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On Tuesday 6th February, LIV and MIV visited John Wesley's New Room Museum in Bristol to learn about the foundation of the Methodist Church as part of the Academic Enrichment Week's theme, 'People who changed the world'. Here, Georgia and Jemima (MIV) report on their visit:

'When we arrived by coach at John Wesley's New Room Museum in Bristol, we met our tour guide and headed to the main room, where we sat on the pews and learnt about the history of the building. We learned about John Wesley who founded the Methodist movement in the Church of England. The museum was situated in the very first Methodist church in Bristol, it was a large, airy, stunning but simplistic building with a chapel, museum, and café. We then went outside to a statue of John Wesley on his horse and were told about how much he cared for animals, especially his horses, and learnt that he travelled a total of 250,000 miles on horseback preaching throughout his life. We were told that he was usually depicted on a horse, as he often preached from his horse so that people could see and hear him while he preached. This was one of the only churches in the world that had a stable!

We then split off into two groups, both doing separate activities, then swapping over. My groups’ activity involved looking at John Wesley’s rules and having a go at making our own. We also watched a video from the Methodist Church showing their response to the cost-of-living crisis, as they give free meals on a Wednesday to anyone who wanted one, and provided advice for adults and entertainment for the children. It was lovely to see how they were helping the community.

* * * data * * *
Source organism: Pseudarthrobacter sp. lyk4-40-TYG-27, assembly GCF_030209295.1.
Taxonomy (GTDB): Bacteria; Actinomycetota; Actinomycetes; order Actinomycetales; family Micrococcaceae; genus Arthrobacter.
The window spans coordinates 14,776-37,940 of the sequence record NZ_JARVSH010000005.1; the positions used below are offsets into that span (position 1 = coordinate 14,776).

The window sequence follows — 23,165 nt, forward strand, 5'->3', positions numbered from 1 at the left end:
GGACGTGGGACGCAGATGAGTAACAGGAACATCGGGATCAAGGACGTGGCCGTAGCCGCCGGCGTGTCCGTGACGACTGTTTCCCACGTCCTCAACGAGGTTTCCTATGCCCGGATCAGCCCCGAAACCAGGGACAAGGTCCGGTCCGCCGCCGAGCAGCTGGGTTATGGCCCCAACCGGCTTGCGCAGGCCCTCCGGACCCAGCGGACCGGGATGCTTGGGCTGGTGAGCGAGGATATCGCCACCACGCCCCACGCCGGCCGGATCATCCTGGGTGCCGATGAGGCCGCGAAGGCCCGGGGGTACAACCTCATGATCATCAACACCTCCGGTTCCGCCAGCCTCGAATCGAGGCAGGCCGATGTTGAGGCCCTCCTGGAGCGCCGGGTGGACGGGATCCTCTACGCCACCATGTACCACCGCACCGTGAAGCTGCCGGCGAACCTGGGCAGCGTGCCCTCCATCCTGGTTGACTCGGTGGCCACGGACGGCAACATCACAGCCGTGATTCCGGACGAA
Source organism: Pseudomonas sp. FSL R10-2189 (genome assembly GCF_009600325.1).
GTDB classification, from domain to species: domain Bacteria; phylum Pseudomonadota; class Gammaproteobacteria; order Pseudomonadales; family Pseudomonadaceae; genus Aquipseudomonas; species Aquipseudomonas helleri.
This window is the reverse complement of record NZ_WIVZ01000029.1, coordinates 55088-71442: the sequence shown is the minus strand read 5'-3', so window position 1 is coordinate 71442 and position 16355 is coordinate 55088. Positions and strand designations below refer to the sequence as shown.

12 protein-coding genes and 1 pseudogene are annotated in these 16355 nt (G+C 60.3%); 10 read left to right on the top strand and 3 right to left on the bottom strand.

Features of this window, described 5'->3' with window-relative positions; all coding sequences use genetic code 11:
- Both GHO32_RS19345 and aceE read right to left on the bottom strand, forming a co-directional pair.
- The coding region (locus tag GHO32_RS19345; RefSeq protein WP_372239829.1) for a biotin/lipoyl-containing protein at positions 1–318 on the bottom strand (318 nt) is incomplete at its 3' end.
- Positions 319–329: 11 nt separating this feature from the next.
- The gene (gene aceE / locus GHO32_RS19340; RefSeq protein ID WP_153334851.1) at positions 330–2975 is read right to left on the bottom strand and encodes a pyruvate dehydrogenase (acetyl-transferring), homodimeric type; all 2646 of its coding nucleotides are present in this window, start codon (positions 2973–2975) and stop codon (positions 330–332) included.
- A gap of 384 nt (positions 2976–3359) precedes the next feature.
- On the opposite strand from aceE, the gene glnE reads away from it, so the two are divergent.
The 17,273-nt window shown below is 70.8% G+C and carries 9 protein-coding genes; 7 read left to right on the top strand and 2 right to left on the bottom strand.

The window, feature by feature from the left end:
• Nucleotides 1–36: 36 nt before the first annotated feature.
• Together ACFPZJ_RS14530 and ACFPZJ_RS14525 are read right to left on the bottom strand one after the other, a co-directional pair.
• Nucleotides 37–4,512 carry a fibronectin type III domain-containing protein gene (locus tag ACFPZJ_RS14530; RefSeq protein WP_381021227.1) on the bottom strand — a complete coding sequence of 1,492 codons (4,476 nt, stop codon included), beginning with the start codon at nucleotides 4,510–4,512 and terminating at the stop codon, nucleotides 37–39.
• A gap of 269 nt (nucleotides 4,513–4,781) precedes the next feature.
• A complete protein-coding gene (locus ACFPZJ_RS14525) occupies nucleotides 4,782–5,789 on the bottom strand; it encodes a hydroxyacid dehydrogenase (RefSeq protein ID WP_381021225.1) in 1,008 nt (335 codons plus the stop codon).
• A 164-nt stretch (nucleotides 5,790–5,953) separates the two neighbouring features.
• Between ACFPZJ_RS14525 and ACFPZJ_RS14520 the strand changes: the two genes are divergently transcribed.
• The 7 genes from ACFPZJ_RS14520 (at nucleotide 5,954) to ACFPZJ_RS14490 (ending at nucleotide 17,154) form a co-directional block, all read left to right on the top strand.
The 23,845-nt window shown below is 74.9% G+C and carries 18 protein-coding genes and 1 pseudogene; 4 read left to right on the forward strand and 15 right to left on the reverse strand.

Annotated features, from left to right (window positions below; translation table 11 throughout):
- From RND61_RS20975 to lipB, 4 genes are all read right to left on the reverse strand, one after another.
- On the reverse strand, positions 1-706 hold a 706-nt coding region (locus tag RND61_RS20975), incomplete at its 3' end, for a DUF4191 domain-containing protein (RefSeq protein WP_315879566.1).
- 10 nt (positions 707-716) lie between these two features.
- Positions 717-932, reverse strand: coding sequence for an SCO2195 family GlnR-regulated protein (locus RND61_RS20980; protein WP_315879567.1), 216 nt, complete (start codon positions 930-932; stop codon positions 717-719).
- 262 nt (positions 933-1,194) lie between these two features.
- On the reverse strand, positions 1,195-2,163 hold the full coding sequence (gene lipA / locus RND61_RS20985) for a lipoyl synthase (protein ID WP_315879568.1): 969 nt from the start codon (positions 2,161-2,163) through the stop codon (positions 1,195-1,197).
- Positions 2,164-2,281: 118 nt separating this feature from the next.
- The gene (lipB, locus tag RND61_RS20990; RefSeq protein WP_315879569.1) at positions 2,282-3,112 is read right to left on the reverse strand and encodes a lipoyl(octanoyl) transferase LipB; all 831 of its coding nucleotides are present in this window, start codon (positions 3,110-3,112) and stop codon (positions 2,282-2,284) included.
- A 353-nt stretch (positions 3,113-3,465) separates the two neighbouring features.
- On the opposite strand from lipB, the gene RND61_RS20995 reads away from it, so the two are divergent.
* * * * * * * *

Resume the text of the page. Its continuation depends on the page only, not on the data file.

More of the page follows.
After that, we switched activities, and we went into the museum and explored John Wesley and his friends’ house and bedrooms. This was my favourite part of the museum as we could interact with everything and there were lots of fun tasks to engage with. This included looking at some medicines that John Wesley had created using natural ingredients, his campaigning work for the abolition of slavery, and many other interesting and unusual facts about him.

After an exciting re-enactment of a particular speech John Wesley performed regarding the abolition of slavery and the audience’s reaction to it (this involved either booing or cheering as loudly as we could), we got on the coach to go back to school.

When we got back to school, after lunch we split into our classes and created a poster about a religious person who changed the world. We looked at how they might have done this, and how their faith influenced their actions. We created posters on several different people, including Florence Nightingale, Mother Teresa, John Wesley, the Dalai Lama and Joan of Arc. We then then headed back to house for a well-deserved tea.

Our last activity for the day was a Zoom call with someone who worked at the Müller Museum. We learnt about George Müller, who was a devout Christian and built the first orphanages in Bristol, housing over 10,000 orphaned throughout his lifetime, with many more today as the charity is still running after all the years. It was very interesting to hear about his life, and how, although he wasn’t the most well-behaved as a child, he changed and never asked for money, instead praying for money and resources he needed, putting his faith in God and trusting that He would provide. We learnt of many stories where George asked God for things for the orphans in his care, such as bananas and money, and those things would be donated to him.

It was really fascinating to hear about all these people who have changed the world, and inspired us to make a difference and stand out. The day was very fun, enjoyable, and thought-provoking. Teaching us about a few of the many inspirational people who have changed the world in so many wonderful ways.'